this could be ugly...

Discussion in 'Trading' started by blackbook, Oct 9, 2008.

  1. 400 Billion Lehman CDS Unwind?

    Thursday, October 09, 2008 | 09:54 AM

    in Credit | Derivatives | Trading

    I've heard concerns from various traders and hedge fund managers over the past few weeks that the Lehamn Brothers (LEH) derivatives unwind has been what's roiling markets.

    Early October, Citi (C) credit analyst Michael Hampden-Turner estimated there is $400bn of Lehman credit derivatives that will be settled on Friday

    Hence, some recent fear can now be attributed in part to jumbo losses caused by Lehman's derivative unwind . . . with JPMorgan (JPM) being the biggest potential collateral damage . JPM has the biggest derivative exposure on the Street (I have no opinion on how this impacts them or on their derivative exposure).

    Here is the FT:

    "At the moment, participants can't just extinguish credit derivatives contracts with Lehman, they can only offset them. That, in turn, puts pressure on some participants to buy more credit insurance and the cost of such contracts is rising.

    Moreover, many counterparties to Lehman who believe it owes them money have joined the ranks of unsecured creditors. This increases the number of claimants and reduces the money available to bondholders and other creditors.

    The exact amount of any claim is determined by the difference between the value of the collateral and the cost of replacing the contract. The cost has risen in line with fears about the health of financial institutions and the creditworthiness of counterparties."

    While Fannie and Freddie CDS settled at between 91.5 and 99.9 cents on the dollar., expectations are for Lehman to settle at 10 cent on the dollar -- causing a few $100 billion in losses. The unwind comes Friday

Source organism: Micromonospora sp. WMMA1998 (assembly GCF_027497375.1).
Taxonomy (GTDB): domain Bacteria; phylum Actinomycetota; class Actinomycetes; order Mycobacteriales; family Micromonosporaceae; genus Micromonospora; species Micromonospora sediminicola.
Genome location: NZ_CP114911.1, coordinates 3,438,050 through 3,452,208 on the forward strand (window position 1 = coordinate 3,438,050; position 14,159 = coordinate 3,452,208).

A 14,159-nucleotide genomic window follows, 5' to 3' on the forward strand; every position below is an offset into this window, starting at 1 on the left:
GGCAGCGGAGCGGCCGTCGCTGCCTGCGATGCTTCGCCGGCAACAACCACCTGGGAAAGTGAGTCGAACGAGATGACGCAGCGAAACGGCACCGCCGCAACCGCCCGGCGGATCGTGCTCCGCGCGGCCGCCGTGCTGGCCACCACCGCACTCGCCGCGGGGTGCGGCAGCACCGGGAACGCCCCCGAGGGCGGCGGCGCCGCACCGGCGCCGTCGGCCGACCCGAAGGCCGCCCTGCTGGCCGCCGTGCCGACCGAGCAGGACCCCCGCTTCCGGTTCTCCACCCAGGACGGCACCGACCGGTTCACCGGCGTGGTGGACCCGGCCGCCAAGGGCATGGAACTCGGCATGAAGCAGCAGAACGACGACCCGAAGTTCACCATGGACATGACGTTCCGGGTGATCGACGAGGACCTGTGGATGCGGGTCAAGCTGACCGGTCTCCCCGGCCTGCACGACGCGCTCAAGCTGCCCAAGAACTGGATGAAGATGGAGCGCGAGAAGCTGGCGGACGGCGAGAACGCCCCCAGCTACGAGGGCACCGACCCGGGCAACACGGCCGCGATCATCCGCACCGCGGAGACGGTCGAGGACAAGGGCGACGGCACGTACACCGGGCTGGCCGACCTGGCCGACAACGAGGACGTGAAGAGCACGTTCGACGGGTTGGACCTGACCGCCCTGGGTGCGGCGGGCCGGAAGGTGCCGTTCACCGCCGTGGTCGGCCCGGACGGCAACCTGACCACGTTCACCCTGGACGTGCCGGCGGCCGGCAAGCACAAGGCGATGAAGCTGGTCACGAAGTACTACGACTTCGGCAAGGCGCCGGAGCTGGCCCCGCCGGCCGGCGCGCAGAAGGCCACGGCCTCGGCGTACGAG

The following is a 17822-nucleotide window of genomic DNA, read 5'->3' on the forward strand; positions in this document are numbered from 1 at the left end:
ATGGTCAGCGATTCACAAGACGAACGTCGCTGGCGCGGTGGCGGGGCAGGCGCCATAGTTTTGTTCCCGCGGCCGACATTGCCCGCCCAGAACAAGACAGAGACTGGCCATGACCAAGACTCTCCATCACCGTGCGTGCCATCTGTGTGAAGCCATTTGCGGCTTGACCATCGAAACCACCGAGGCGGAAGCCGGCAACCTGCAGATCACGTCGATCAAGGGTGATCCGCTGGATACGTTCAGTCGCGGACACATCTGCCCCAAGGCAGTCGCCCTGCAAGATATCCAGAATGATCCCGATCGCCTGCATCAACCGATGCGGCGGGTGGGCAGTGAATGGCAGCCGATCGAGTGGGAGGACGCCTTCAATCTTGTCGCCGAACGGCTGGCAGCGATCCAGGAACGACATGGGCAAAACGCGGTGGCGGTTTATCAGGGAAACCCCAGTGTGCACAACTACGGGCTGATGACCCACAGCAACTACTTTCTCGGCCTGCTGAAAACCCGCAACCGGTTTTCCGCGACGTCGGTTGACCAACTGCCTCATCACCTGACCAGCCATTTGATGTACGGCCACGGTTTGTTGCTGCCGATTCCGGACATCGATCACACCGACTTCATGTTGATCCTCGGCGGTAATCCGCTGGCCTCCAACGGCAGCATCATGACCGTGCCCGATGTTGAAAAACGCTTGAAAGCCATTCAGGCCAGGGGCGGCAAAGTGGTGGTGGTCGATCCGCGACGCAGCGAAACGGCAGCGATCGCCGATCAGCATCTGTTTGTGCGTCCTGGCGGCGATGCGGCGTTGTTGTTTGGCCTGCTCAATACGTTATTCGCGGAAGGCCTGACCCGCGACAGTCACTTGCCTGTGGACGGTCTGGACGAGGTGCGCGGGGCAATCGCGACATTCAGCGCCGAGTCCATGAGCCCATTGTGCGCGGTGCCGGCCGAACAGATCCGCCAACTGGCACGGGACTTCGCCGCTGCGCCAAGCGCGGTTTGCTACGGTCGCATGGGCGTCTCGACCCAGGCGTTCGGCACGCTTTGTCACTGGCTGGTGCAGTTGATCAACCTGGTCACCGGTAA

2. G-Boa


    And Iceland's CDS unwinds.

    Lehman to Spark Record Payout for Credit Swap Sellers (Update1)

    By Shannon D. Harrington and Neil Unmack

    Oct. 10 (Bloomberg) -- The collapse of Lehman Brothers Holdings Inc. may force Pacific Investment Management Co. and other sellers of credit-default swaps to make the biggest-ever payout in the $55 trillion market.

    An auction to be held today will determine the size of the payments buyers of default protection can claim after New York- based Lehman filed for the largest bankruptcy with $618 billion in debt. Lehman's $128 billion of bonds were trading yesterday at an average of 13 cents on the dollar, indicating credit swap sellers may have to pay 87 cents.

    ``That's a big hit,'' said Byron Douglass, a strategist at Credit Derivatives Research LLC in Walnut Creek, California. He follows the market for collateralized debt obligations that sold protection on Lehman debt. The payment compares with a typical bond recovery of about 40 cents on the dollar and a payout closer to 60 cents, Douglass said.

    More than 350 banks and investors signed up to settle credit-default swaps tied to Lehman. No one knows exactly how much is at stake because there's no central exchange or system for reporting trades. It's that lack of transparency that has increased the reluctance of financial institutions to do business with each other, exacerbating the global credit crisis and prompting calls for regulation of the market.

    The list of participants includes Newport Beach, California- based Pimco, manager of the world's largest bond fund, Chicago- based hedge fund manager Citadel Investment Group LLC, and American International Group Inc., the New York-based insurer taken over by the government, according to the International Swaps and Derivatives Association in New York.

    Market Test

    Hedge funds, insurance companies and banks typically buy and sell credit protection, which is used either to insure a bond against default or as a bet against the company's ability to pay its debt.